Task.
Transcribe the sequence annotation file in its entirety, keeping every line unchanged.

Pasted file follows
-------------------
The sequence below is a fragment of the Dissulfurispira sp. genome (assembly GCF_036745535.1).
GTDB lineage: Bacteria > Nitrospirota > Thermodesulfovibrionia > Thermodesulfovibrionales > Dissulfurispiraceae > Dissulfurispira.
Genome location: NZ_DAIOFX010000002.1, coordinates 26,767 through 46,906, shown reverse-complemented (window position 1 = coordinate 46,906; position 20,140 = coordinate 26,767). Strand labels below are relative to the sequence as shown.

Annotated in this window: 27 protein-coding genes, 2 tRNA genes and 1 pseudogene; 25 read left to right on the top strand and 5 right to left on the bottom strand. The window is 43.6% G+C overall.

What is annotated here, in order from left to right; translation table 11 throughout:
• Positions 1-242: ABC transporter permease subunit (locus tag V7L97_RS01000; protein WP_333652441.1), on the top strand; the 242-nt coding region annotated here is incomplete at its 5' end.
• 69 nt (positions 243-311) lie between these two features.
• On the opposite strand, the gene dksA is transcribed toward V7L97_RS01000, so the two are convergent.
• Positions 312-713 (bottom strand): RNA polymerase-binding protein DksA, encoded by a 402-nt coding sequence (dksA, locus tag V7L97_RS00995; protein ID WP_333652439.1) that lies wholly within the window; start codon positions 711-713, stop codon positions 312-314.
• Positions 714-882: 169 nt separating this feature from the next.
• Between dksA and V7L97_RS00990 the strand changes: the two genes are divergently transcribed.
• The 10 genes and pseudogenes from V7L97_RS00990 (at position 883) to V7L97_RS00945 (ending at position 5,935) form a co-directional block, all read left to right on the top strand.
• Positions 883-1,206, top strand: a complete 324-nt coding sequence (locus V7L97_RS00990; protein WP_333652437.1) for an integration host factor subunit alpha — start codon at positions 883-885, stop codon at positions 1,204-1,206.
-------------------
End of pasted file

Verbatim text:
The sequence below is a fragment of the Dissulfurispira sp. genome (assembly GCF_036745535.1).
GTDB lineage: Bacteria > Nitrospirota > Thermodesulfovibrionia > Thermodesulfovibrionales > Dissulfurispiraceae > Dissulfurispira.
Genome location: NZ_DAIOFX010000002.1, coordinates 26,767 through 46,906, shown reverse-complemented (window position 1 = coordinate 46,906; position 20,140 = coordinate 26,767). Strand labels below are relative to the sequence as shown.

Annotated in this window: 27 protein-coding genes, 2 tRNA genes and 1 pseudogene; 25 read left to right on the top strand and 5 right to left on the bottom strand. The window is 43.6% G+C overall.

What is annotated here, in order from left to right; translation table 11 throughout:
• Positions 1-242: ABC transporter permease subunit (locus tag V7L97_RS01000; protein WP_333652441.1), on the top strand; the 242-nt coding region annotated here is incomplete at its 5' end.
• 69 nt (positions 243-311) lie between these two features.
• On the opposite strand, the gene dksA is transcribed toward V7L97_RS01000, so the two are convergent.
• Positions 312-713 (bottom strand): RNA polymerase-binding protein DksA, encoded by a 402-nt coding sequence (dksA, locus tag V7L97_RS00995; protein ID WP_333652439.1) that lies wholly within the window; start codon positions 711-713, stop codon positions 312-314.
• Positions 714-882: 169 nt separating this feature from the next.
• Between dksA and V7L97_RS00990 the strand changes: the two genes are divergently transcribed.
• The 10 genes and pseudogenes from V7L97_RS00990 (at position 883) to V7L97_RS00945 (ending at position 5,935) form a co-directional block, all read left to right on the top strand.
• Positions 883-1,206, top strand: a complete 324-nt coding sequence (locus V7L97_RS00990; protein WP_333652437.1) for an integration host factor subunit alpha — start codon at positions 883-885, stop codon at positions 1,204-1,206.